Remember there may be two more tax measures on the ballot which will also cost you, the taxpayer. I have to live with my monthly salary even when expenses have gone up. Shouldn’t the district have to do the same?

As a retired Eagle County teacher, I must say there comes a time when “children” and “education” cannot be magic words .

Norma Hurd

Gypsum

We’re all invested in education

Wrong! “Why I am voting no to school tax” is dead wrong. Our country grew to be the world leader that it is largely through educating its citizens through public education and the GI bill. This success has been achieved because all receive the same opportunity for quality of education regardless of ability to pay.

Had the U.S. taken Mark Hall and his friends’ attitude, America would never become an economic and technological powerhouse.

Top level public education is for the common good – we are all equally responsible. Insisting that success education of our youth be dependent on the parent’s ability to pay assures that only the children of the elite class will achieve financial and political success.

The divide between the haves and have-nots is already expanding at an alarming rate. The current Wall Street (and beyond) demonstrations are a faint harbinger of what’s to become if we fail to educate our youth — the creation a growing uneducated, unemployed, hopeless underclass in this country. Vote yes – support the best education we can provide!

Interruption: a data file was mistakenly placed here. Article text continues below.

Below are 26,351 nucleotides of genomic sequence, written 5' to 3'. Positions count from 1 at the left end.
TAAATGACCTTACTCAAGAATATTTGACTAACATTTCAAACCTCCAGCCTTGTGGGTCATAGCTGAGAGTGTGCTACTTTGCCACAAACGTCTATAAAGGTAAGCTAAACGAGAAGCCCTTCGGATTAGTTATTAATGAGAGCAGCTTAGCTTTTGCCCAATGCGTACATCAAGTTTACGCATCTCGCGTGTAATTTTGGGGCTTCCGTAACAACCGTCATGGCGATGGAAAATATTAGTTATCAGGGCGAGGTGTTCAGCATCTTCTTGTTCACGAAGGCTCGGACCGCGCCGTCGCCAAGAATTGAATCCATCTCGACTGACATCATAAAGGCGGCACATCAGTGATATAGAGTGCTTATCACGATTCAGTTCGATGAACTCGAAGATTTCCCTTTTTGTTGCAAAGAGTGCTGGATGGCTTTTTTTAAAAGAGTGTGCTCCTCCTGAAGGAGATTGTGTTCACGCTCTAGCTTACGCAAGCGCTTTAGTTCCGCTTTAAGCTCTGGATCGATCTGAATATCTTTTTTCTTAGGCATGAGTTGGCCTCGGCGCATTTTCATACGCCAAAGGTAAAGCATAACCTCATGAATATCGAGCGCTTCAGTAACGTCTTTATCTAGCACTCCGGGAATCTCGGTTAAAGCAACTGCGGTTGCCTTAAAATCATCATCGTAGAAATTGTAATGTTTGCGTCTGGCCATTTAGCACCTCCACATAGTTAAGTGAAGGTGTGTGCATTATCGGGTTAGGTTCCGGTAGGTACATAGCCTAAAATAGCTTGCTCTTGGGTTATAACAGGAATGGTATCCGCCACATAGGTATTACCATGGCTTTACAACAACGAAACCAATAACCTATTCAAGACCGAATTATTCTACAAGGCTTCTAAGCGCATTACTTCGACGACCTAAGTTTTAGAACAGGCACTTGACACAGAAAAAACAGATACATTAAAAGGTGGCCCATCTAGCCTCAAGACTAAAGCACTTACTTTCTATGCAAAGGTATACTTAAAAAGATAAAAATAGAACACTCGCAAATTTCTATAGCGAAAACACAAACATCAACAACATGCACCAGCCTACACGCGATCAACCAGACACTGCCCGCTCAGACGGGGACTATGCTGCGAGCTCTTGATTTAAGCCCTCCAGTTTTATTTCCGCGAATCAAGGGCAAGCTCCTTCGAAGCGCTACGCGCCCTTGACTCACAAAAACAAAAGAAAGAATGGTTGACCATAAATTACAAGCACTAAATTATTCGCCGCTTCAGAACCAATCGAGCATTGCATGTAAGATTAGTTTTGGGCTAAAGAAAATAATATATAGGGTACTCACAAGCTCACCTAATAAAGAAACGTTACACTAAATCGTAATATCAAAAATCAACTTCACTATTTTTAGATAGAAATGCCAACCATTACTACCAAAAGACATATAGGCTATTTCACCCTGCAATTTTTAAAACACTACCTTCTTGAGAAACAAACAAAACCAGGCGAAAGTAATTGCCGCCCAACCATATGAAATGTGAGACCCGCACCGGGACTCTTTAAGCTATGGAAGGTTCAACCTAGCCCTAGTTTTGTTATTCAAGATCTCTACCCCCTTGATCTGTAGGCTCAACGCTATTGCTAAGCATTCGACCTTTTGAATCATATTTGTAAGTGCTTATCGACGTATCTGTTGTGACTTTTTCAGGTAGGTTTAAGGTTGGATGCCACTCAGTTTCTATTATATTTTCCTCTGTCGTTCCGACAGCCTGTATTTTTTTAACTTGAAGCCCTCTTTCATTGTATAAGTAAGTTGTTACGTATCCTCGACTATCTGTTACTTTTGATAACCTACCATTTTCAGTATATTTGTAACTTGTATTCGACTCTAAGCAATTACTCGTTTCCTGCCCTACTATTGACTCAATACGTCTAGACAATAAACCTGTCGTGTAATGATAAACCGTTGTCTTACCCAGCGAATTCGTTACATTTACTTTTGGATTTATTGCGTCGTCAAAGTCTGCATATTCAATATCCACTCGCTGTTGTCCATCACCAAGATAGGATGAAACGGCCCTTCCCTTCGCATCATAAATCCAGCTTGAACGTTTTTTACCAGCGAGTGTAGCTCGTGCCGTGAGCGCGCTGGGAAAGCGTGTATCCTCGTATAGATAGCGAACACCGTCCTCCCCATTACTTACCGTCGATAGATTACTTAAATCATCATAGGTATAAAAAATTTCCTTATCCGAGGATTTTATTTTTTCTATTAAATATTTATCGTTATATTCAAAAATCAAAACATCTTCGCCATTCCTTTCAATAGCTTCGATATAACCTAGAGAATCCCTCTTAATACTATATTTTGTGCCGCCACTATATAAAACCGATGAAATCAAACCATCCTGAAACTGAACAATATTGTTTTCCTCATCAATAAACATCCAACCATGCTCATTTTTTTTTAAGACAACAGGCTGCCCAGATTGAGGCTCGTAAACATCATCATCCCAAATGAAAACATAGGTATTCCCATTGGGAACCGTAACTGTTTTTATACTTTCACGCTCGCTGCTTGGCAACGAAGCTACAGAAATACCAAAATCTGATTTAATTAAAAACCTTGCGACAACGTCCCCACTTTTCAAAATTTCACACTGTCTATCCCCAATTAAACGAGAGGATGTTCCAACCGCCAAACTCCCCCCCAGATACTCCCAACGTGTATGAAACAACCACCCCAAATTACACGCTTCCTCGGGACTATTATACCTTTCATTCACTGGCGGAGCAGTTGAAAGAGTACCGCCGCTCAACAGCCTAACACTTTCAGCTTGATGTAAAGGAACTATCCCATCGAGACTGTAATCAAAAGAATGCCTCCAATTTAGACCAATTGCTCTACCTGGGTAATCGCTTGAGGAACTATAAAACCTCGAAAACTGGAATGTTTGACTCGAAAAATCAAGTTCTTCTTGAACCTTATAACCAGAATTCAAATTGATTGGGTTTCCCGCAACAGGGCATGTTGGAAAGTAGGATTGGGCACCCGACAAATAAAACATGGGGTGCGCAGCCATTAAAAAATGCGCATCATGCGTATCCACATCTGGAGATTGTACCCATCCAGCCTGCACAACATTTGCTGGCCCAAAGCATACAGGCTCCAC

Jim Risser Eagle-Vail

Great fishing tournament here

The America Cup International Fly Fishing Tournament has just wrapped up its fourth year Sept.16-18. Held in Vail the catch-and-release tournament hosted 70 anglers from around the U.S. and Europe, all competing for the right to take home The Cup.

The picturesque venues of The Colorado and Blue Rivers, Lake Nottingham and Sylvan Lake were excellent locations for anglers and spectators. The weather was challenging at times, but the fishermen adapted and all venues produced high numbers of trout.

Team winners: Team Emerger from Ireland took home gold medals, Smith Optics sunglasses and earned The Cup, Team Wyoming the silver medals and Team Caddis from Colorado got bronze medals.

Individual winners: Rob Kolanda of Littleton won gold, Smith Optics sunglasses, an Ammala fly rod and The Cup; Riley Cotter of Denver, won the silver medal, Smith Optics sunglasses, and an Ammala fly rod; and Dejon Hamann of Buffalo, N.Y., won the bronze medal, Smith Optics sunglasses and an Ammala fly rod. Kolanda was part of Team Emerger, taking home double gold!

It was an impressive tournament, filled with talent and camaraderie amongst all. The three-day fish count of scored trout was 2,189, a number that truly shows the quality of fly fishing in Colorado.

We are grateful for the huge amount of coverage you gave us in the Vail Daily and the promotion of the event in general! Many people have commented on the great articles written on the tournament. Awesome!

John and Jodi Knight

The America Cup International Fly Fishing Tournament

Seeking re-election at CMC

For the past four years I have had the honor of serving as a on the Colorado Mountain College Board of Trustees. I serve as the East Garfield Country trustee, but I am elected by all voters in the district, including Eagle County. I am asking for your support in my re-election bid.